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Pre-digital Timing and Weighing


The exact time and the 'right time' before digital timepieces

By 'the right time' or just 'the time' most people mean the time that they live their lives by, i.e. the official time that organisations, public transport and meetings etc work to. It was the time shown by pre-digital clocks and watches. Usually people assumed and still assume a leaway of perhaps a couple of minutes and don't bother about the number of seconds.

The 'exact time' is usually taken as more precise and includes the number of hours, minutes and seconds.

The problem with knowing the time in the past

Before digital clocks and watches, knowing the time was often a hit and miss affair, as it was normal for clocks and watches to lose or gain slightly. In my family home in the 1940s, we checked for the exact time once a week and reset our timepieces accordingly. There were three ways to do it.

The speaking clock, TIM for the 'exact time'

In the 1940s we usually found the exact time by phoning the speaking clock which gave hours, minutes and seconds. The dials of telephones showed letters as well as numbers and the code for the speaking clock was the first three letter of 'time', i.e. TIM.

Phoning TIM was often the task of a young child, as it was something a child could easily manage and would enjoy doing. At the end of the phone a voice would say, "At the third stroke, it will be 11.23 and 6 seconds (or whatever)". This was followed by three beeps which the talking clock referred to as strokes. Then the message was repeated as often as one cared to stay on the phone, with the time accordingly being updated. Not that anyone stayed on the phone for long, because telephone calls were expensive in real terms.

I assume that the voice was recorded. If it were not, it must have been the most monotonous job possible.

Phoning TIM had the advantage that it could be done at a time of one's convenience, but it did cost, and by no means every household was on the phone. (We were for my father's work.)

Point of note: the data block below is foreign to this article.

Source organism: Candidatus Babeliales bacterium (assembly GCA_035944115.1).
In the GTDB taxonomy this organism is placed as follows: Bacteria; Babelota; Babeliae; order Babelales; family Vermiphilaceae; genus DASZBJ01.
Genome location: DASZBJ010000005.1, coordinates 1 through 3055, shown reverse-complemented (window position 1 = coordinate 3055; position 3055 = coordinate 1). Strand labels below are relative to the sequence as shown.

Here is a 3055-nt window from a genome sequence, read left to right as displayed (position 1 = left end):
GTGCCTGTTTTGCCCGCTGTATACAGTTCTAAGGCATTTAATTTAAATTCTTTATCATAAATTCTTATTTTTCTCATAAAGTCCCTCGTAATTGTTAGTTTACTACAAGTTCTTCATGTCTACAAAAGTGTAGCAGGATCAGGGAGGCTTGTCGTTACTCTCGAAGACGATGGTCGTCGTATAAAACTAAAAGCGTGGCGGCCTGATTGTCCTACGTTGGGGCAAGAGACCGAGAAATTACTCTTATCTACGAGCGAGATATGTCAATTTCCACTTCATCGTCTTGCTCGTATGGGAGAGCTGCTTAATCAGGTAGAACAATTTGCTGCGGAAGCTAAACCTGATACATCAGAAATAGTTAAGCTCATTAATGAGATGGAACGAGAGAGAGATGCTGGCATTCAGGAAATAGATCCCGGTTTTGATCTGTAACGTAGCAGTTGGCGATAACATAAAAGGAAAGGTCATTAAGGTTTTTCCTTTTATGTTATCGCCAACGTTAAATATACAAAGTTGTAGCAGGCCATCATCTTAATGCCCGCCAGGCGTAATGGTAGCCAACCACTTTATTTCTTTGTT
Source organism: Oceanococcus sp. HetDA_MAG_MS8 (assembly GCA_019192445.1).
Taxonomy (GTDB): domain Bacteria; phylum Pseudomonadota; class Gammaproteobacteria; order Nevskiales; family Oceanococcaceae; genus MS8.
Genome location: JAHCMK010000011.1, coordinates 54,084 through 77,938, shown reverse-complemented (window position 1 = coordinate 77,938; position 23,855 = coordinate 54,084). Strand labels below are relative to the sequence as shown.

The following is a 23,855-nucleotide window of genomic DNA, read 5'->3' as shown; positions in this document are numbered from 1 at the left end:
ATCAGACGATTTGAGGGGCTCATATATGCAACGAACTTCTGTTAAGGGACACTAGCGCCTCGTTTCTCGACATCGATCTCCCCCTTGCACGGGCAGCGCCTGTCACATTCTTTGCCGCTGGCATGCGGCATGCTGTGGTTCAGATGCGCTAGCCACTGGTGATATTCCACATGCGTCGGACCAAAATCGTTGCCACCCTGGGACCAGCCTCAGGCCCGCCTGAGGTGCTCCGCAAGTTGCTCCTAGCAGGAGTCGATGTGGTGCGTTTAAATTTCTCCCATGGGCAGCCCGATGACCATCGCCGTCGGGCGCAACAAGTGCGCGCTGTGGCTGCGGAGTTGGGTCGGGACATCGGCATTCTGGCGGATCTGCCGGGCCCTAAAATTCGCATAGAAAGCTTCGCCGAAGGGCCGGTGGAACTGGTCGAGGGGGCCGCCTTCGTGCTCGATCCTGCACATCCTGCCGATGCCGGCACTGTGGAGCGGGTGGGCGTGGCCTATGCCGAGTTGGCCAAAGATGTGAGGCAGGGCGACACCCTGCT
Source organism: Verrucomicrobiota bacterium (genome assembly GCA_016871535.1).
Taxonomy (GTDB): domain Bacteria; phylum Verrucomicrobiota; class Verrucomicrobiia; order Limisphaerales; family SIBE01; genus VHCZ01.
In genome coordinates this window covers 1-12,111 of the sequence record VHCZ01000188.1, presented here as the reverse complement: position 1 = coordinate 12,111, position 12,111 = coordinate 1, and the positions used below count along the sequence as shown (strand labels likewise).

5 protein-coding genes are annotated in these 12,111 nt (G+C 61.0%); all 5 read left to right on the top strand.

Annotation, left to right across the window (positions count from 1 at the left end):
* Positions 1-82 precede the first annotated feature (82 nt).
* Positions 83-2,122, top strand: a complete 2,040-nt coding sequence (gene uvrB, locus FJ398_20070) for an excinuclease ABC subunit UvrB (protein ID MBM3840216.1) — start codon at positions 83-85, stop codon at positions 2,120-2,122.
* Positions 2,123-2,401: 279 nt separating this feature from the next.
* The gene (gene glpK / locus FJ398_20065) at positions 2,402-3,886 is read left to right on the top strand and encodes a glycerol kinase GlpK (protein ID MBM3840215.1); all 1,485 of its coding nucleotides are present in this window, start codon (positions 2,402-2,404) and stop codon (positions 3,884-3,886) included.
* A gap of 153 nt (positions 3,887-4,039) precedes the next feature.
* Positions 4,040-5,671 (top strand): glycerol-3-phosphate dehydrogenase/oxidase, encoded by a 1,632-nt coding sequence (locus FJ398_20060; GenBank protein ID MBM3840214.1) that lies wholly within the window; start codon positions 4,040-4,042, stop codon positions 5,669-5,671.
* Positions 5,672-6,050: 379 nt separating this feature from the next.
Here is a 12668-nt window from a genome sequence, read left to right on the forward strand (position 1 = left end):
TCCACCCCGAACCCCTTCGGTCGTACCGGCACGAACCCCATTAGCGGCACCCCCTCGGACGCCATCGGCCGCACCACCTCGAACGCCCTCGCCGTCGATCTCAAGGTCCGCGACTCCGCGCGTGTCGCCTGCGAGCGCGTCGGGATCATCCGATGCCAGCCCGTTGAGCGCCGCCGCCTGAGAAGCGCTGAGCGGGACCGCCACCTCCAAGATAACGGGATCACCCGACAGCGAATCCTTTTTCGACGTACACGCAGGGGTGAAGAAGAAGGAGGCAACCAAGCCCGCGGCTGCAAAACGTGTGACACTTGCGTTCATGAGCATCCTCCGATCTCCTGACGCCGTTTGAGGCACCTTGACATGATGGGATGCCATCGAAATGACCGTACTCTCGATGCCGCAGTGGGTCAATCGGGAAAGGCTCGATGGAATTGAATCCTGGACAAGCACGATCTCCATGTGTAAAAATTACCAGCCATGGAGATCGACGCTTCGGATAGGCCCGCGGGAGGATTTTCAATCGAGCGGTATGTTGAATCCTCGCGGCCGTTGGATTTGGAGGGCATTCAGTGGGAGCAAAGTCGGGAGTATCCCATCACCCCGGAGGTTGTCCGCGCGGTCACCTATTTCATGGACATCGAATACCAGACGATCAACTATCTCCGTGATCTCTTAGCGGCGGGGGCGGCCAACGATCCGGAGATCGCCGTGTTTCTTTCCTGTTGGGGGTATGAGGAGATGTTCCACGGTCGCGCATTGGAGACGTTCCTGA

Big Ben for the 'right' time from the radio

Another way of finding the right time was from the radio - then called the 'wireless'.

The number of strikes of Big Ben marked the hour, one strike for one o'clock, two for two o'clock etc. Once it got to 12 o'clock we never bothered with which of the twelve chimes marked the exact hour. As far as we were concerned, the 'right time' within a few seconds was what we wanted. Big Ben chimed every quarter of an hour.

Big Ben's chimes were recorded during World War Two in case the clock was put out of action in the blitz, as it was important for morale that it continued to be broadcast.

Also various programmes were broadcast at known times, although how accurate this was I don't know.

The 'pips' for the 'right' time from the radio

The Greenwich Time Signal (GTS), frequently known as the pips, was a short set of six tones at one-second intervals broadcast by many BBC Radio stations to mark the hour. The exact time these pips represent was at the start of the last pip. The pips were introduced in 1924. Their accuracy in modern times can be affected by modern digital broadcasting. At the time of writing this, the BBC FM broadcast of the pips comes a number of seconds before the digital radio sounds them. If you miss the pips on your FM broadcast, you can set your clock a few seconds slow by listening to the digital radio.

Setting the clocks to the right time depended on the type of time piece, as explained on the clocks and watches pages - see the above menu.

British Standard Time, Greenwich Mean Time and British Summer Time

When I was a young child at school in the 1940s, there was always fun twice a year when classmates turned up for school at the wrong time. Let me explain why it happened.

In order to make the best use of daylight, the UK has two time zones. During the dark days of winter, we use what is called British Standard Time or Greenwith Mean Time. Then, at Greenwich, the brightest time of day would be at 12.00 noon.

In the brighter days of summer, we use British Summer Time. In other countries this is called Daylight Saving Time, which makes a lot of sense as it requires clocks to be moved forwards so that the daylight extends more into the evening. The fact that it is darker in the mornings doesn't matter because there are still enough hours of daylight in the summer for most people to get up in daylight.

You may see now why children turned up for school at the wrong time twice a year. It was that their parents missed changing from winter time to summer time and vice versa.

Normally British Summer Time moves clocks forward by one hour, but during World War Two we had what was called Double Summer Time which moved clocks forward two hours. This meant that children in the north of England and Scotland went to school in the dark, so it wasn't a popular move.

If you can add anything to this page or provide a photo, I would be pleased if you would contact me.

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